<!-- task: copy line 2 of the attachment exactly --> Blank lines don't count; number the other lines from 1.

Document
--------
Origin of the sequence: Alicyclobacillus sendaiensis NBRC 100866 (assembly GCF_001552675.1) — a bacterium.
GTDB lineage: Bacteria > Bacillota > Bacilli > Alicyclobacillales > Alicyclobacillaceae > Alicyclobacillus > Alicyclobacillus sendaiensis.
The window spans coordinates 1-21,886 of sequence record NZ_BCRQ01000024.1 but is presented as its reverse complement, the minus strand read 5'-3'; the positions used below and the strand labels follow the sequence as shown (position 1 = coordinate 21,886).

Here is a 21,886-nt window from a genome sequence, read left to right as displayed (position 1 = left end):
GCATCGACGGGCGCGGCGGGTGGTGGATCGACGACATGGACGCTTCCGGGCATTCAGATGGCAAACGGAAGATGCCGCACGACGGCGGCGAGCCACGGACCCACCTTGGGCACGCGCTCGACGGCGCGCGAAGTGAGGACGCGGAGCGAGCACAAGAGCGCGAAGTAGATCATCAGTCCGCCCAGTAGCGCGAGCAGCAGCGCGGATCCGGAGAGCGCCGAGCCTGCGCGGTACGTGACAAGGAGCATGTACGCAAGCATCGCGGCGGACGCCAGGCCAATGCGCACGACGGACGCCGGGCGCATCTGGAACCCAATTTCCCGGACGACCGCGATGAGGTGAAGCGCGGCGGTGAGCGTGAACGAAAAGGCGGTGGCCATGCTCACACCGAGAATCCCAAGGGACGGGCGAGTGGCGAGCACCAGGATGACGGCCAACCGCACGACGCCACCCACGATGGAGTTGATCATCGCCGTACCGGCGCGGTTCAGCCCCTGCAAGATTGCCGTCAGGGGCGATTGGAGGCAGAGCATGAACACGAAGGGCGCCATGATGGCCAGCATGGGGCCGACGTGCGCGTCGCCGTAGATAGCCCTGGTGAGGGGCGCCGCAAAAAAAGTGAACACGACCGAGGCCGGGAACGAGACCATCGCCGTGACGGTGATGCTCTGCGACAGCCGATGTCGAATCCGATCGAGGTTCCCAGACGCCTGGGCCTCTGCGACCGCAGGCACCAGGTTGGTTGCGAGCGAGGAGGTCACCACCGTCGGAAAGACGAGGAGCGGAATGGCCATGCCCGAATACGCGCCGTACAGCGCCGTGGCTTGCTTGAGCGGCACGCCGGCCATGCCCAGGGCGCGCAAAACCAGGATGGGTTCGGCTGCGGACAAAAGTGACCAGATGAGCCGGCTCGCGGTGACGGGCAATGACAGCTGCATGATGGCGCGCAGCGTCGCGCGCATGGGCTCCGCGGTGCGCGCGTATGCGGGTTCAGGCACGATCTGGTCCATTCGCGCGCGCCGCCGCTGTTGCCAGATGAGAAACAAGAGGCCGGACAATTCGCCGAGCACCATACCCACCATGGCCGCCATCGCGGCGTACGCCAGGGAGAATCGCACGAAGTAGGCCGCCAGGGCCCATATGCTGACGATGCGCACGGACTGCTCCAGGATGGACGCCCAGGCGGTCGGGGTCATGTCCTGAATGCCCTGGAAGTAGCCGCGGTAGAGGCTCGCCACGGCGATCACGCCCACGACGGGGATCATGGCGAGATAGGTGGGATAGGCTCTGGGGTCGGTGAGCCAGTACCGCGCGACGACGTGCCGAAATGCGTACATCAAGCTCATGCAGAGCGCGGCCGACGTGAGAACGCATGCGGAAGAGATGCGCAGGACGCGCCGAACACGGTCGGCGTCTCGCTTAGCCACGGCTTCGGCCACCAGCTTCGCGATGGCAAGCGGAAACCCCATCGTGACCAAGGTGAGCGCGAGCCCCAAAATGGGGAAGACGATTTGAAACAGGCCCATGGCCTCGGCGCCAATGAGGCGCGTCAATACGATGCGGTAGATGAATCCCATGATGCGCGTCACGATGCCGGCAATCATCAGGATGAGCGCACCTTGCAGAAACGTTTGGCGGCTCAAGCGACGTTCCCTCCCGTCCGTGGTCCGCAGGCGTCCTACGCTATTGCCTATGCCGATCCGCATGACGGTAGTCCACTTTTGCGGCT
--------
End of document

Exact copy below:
GTDB lineage: Bacteria > Bacillota > Bacilli > Alicyclobacillales > Alicyclobacillaceae > Alicyclobacillus > Alicyclobacillus sendaiensis.